Italy’s 50 Year Bond plunged 12 points last week. In October 2016, ‘Italy’s $5.6 Billion Sale of 50-Year Bonds Beats Peers’.  Italy sold five billion euros ($5.6 billion) of the securities, exceeding deals by Spain and France for similar-maturity bonds. The country became the latest in Europe to issue super-long bonds, following debt agencies in Belgium, France, Ireland and Spain taking advantage of historically low-interest rates made possible by the European Central Bank’s 1.7 trillion-euro stimulus program. The ECB, whose asset purchases were expected to run to at least March 2018 (now at least March 2019), has acquired more than 900 billion euros of debt just from the Italian, Spanish and French governments. Political risk continues to fuel market volatility and uncertainty in the sovereign bond market, especially with regard to, short-term security issuance aimed at covering the state suppliers and tax rebates–which, if implemented, could cost the Italian taxpayers more than 5% of the Italian GDP.

Stocks in Italy, 10% off their April Highs
Equities in Italy are approaching key technical levels.

Italy’s Baa2 Rating May Be Cut by Moody’s
Moody’s says the key drivers for the placement are the significant risk of a material weakening in Italy’s fiscal strength and the chance that the structural reform effort stalls. Italy’s long-term and short-term foreign-currency bond and deposit ceilings remain unchanged at Aa2 and P-1, respectively.  “What’s the point of going to vote if it’s the ratings agencies that decide?” Luigi Di Maio, head of Five Star said Sunday in frustration.  He believed financial stress in markets played a roll in the veto of their proposed Finance Minister Paolo Savona.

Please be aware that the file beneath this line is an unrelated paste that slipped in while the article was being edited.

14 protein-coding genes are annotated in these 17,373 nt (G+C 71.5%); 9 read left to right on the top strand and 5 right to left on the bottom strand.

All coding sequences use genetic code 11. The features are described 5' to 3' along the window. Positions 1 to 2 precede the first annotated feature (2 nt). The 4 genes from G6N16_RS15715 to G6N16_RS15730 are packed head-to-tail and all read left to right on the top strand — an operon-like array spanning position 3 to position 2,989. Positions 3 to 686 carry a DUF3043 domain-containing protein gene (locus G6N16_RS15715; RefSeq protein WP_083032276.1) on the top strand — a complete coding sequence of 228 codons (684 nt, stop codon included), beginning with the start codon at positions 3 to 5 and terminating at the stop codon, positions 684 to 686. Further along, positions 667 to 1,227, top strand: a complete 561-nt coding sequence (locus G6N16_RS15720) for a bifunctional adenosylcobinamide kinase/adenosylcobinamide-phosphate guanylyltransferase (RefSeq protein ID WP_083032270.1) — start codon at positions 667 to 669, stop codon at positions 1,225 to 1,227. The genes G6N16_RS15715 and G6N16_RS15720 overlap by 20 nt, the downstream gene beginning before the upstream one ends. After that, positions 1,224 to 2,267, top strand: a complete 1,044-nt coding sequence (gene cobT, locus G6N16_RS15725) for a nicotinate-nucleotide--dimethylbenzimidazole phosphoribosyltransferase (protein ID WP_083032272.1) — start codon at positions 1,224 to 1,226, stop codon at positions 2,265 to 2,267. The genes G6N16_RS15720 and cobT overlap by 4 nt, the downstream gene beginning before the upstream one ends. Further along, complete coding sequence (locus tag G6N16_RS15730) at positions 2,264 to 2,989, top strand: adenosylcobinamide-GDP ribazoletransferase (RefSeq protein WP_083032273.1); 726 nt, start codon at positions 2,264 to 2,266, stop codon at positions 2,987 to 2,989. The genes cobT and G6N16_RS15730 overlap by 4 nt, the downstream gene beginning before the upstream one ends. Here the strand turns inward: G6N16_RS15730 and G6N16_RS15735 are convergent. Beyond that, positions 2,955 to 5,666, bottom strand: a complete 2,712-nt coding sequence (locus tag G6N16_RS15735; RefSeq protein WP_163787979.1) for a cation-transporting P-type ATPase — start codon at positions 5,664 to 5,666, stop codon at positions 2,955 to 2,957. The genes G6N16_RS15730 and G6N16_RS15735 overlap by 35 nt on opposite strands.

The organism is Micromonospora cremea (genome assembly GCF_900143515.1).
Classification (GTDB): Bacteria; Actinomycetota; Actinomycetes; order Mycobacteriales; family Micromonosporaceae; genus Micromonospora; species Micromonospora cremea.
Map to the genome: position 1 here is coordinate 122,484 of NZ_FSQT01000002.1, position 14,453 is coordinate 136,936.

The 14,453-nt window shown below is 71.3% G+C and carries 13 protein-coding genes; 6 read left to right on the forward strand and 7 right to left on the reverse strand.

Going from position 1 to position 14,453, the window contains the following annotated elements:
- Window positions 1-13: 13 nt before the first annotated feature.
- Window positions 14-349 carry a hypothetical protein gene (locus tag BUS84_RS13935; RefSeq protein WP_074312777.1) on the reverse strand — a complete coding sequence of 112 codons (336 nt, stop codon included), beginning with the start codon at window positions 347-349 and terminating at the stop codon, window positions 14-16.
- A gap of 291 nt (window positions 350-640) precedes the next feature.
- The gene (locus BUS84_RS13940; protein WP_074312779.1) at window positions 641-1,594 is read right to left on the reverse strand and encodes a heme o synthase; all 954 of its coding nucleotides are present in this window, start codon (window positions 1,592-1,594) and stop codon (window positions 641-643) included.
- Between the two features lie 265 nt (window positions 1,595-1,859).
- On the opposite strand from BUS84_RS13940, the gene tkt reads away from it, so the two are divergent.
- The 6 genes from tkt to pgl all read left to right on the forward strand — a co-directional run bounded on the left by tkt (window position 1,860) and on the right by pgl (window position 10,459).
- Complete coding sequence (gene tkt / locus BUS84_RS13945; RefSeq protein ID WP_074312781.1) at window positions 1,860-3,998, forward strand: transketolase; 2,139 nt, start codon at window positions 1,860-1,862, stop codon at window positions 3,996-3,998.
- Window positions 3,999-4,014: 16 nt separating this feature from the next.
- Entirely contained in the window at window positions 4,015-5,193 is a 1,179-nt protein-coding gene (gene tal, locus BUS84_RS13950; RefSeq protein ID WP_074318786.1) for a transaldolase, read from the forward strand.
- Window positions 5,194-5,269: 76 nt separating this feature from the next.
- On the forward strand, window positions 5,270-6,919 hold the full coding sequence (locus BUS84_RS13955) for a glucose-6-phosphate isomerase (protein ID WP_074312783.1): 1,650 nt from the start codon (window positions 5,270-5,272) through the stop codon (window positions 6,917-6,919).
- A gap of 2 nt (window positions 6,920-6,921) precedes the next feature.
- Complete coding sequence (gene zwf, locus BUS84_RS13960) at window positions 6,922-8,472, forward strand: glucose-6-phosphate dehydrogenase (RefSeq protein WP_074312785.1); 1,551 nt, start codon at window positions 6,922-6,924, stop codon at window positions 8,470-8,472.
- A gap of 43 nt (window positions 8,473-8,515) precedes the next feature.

No Strings Attached

The coalition agreement is not a legally binding treaty—the two populist heavyweights could resort to resuscitating the more radical among the scrapped measures in the future.  Even though the coalition partners left out of their final program some more drastic measures, there was an original proposal which contained a draft to explore ways of leaving the euro (as well as recommended ECB debt jubilee, or forgiveness).  Calling for the new government to stick to a responsible budgetary policy, the vice-president of the European Commission, Valdis Dombrovskis, noted that Italy’s borrowing was proportionally the highest of any euro-zone state except Greece.

Regime Change: Eurozone Equity Market Vol Crosses the U.S.